Online advertising network InterCLICK announced its second quarter 2010 earnings on Wednesday. According to the release, "Revenue was $21.7 million in Q2 2010, a 103% year-over-year increase. (...) Gross profit was $9.6 million in Q2 2010, up 102% year-over-year." Read more.
InterCLICK president Michael Katz discussed his company's financial results and industry trends.
AdExchanger.com: Looking at InterCLICK's 100% year-over-year Q2 growth and projected 2010 revenues of $90 million + , are there any observations you can share about how clients are spending?
MK: Delivering the most effective audience-centric campaigns is dependent on our ability to properly value targeting data and solving the operational challenges associated with running data enabled campaigns. We won a record amount of new business this past quarter and client retention reached a new high watermark. This is a hyper competitive space and I believe that our investment in our technology and our team has paid off tremendously, as evident in our results.
What about data? Has using data exchanges and other third-party providers been a key part of your offering? How do you see this playing out for InterCLICK?
The challenges in display advertising require effective supply chain management. The goal is to find the optimal alignment among data, inventory, and creative. Quality inventory has been accessible for quite some time, and through data exchanges like BlueKai, rich targeting data has been made quite accessible. So data exchanges allow for easy access and implementation. The real challenge is in the execution, which is what we have invested significant capital and resources in addressing.
How important is it for an ad network to build its own technology? Or can it license technology from others and stay competitive? Are 40% to 50%+ gross margins still possible for the ad network model?
Depending on your goals, licensing ad serving technology may be fine; however, this is about so much more than just having an ad server. Its about being able to organize data properly, performing the appropriate analysis, and solving the operational challenges that are associated with achieving scale. The reason I have been so skeptical on the self-serve display model is that successful execution requires much more than having access to a nice looking UI. The way that companies manage their information, the tools they build, and the organizational alignment is how success is achieved.
As for gross margins, we have stated that our gross margins will continue to remain consistent over the coming quarters.
On the earnings call with Wall Street analysts, you said revenue growth is outpacing impression growth (bought impressions) for InterCLICK for 6 consecutive quarters. Why do you think that is? How is this playing out for your network publishers?
We continue to invest in technology that allows us to accurately align each ad impression with the right message based on a set of facts that we know about a user. The primary benefit is our ability to deliver more effective results for our advertisers. The ancillary benefit is that it has led to increased monetization of our publishers' under-utilized inventory.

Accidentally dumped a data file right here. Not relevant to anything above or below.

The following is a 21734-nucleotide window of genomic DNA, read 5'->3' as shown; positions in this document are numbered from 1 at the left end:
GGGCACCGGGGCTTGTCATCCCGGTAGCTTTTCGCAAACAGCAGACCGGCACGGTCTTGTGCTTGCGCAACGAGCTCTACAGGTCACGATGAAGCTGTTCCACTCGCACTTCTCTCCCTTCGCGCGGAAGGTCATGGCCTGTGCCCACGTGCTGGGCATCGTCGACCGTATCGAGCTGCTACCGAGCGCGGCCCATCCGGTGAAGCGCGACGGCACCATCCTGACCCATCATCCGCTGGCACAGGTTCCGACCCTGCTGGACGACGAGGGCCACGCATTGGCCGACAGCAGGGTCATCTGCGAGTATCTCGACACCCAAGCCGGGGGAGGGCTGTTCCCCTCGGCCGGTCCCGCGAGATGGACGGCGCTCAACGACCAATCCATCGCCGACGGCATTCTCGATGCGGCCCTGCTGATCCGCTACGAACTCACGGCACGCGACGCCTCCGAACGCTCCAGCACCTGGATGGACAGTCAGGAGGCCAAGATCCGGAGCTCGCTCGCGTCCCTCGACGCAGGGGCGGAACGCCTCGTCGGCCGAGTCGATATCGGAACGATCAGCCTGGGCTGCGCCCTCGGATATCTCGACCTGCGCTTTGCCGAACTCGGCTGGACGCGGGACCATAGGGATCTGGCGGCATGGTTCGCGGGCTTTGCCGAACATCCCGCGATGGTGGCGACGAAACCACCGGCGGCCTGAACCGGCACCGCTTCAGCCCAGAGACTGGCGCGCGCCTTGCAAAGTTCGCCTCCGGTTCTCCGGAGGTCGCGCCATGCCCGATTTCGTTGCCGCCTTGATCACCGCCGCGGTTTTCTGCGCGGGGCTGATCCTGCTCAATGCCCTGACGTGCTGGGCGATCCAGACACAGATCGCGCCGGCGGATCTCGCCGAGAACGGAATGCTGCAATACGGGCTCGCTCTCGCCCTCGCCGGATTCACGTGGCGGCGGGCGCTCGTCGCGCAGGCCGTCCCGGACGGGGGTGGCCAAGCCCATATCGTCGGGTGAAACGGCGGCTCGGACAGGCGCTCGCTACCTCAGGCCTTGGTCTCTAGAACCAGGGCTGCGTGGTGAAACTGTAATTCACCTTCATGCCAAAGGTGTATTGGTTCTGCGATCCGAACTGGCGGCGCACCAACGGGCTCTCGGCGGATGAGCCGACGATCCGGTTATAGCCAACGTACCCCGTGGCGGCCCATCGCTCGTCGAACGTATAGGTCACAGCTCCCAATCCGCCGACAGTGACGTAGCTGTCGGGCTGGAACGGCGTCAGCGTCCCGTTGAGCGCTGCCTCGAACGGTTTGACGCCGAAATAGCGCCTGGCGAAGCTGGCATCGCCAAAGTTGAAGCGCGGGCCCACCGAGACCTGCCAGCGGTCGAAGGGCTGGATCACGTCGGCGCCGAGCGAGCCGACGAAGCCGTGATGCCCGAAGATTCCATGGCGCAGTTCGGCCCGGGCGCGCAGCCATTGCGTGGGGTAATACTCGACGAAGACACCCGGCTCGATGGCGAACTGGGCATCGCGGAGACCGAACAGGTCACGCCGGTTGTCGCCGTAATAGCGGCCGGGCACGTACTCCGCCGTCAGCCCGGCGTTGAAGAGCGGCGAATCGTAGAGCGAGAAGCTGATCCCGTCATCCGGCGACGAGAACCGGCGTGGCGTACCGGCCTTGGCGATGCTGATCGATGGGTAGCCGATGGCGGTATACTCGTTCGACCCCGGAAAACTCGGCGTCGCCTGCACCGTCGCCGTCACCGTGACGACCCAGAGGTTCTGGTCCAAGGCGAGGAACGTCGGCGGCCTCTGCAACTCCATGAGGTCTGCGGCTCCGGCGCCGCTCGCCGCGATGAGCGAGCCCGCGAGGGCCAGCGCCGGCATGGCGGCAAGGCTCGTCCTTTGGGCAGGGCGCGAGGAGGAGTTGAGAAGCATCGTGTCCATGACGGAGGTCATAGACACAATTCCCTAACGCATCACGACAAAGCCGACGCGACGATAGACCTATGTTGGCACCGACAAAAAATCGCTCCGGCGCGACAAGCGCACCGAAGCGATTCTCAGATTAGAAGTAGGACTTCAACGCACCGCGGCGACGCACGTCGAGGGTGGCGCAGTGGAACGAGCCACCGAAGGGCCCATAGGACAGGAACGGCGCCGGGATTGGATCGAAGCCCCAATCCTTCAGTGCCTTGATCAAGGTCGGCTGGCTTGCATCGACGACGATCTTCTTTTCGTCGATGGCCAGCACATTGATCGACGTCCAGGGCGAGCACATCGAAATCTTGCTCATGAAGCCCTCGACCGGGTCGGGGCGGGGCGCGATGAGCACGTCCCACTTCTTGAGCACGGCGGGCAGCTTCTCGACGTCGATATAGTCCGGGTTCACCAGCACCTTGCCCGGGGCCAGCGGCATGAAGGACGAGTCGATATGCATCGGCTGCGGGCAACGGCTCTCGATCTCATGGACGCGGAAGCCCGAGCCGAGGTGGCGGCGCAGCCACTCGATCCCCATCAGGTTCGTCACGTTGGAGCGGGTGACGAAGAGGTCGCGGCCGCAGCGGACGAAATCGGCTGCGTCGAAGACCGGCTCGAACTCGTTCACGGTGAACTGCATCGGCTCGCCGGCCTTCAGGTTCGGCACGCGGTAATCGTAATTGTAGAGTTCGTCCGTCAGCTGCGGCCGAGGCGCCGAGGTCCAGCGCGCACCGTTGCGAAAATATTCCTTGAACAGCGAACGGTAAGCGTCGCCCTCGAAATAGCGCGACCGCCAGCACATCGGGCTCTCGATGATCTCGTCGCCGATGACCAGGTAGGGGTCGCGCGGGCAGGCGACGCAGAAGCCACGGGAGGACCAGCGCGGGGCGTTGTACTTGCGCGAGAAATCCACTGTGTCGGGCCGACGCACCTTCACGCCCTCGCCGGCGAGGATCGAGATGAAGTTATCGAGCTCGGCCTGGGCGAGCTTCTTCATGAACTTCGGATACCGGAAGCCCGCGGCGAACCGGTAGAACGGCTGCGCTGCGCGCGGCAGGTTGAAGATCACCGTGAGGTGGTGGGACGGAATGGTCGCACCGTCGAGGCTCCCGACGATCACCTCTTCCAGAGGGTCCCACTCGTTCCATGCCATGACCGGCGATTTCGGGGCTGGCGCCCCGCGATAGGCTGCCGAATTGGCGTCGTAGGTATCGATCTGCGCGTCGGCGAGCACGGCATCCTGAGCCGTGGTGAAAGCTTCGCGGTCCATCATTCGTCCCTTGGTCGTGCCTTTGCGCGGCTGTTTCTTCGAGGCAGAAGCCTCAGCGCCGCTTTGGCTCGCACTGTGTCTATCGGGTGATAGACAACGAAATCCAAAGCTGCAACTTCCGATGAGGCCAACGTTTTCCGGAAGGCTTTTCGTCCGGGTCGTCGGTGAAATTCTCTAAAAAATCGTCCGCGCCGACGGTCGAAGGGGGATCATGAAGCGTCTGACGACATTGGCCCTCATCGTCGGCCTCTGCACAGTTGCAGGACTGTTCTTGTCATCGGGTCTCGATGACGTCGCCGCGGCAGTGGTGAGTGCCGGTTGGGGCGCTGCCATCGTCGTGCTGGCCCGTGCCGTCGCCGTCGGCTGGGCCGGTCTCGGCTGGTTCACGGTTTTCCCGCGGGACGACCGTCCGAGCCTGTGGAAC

Do you buy and serve more impressions through your network or through exchanges? Where do you see this going?
Our network connects to and consists of publishers, exchanges, and the optimizer platforms as key suppliers of inventory. The idea is to maximize the value of each input to achieve maximum productivity and although the large majority of our inventory is sourced directly from publishers, the model is not reliant on having direct relationships with publishers. Identifying, organizing, and optimizing the raw materials (data and inventory) and transforming them into something consumable (responsive audiences) on behalf of our customers (advertisers) is what we do.
Are you starting to see brand marketers with awareness campaigns or is it mainly DR? How does InterCLICK make the case for brand marketers?
We have a healthy mix of both. All advertisers want to reach an audience, its their objectives that vary campaign to campaign.
We have been heavily investing in a very unique solution for brand marketers leveraging the vast amounts of targeting data that is available. We have a couple clients that we are doing pilots for currently and I will provide further updates as continue to make progress.
Is the online media buying world starting to look like the financial markets? How do you see this playing out?
Comparing digital display advertising to the financial markets is an over-simplified analogy that's factually inappropriate. In the financial markets, while there are many different valuation methods, they are all primarily based on financial performance and an element of time. In digital advertising, an impression is literally worth different amounts to every single buyer, all of whom have different information available about the impression. Second, in the financial markets there is a premium for growth potential while an ad impression is an instantly perishable commodity. Third, there is no notion of the impact of ad server decisioning in the financial markets. Fourth, while stocks get sold at the highest available bid, digital advertising doesn't require an impression to go to the highest bidder. Often times large buyers of inventory such as ad networks will guarantee fill rates, offer accelerated payment cycles, or may offer other compelling commercial terms in exchange for better placement than other buyers who may offer a higher bid.
A much more appropriate analogy is that of supply chain management.
By John Ebbert
Email This Post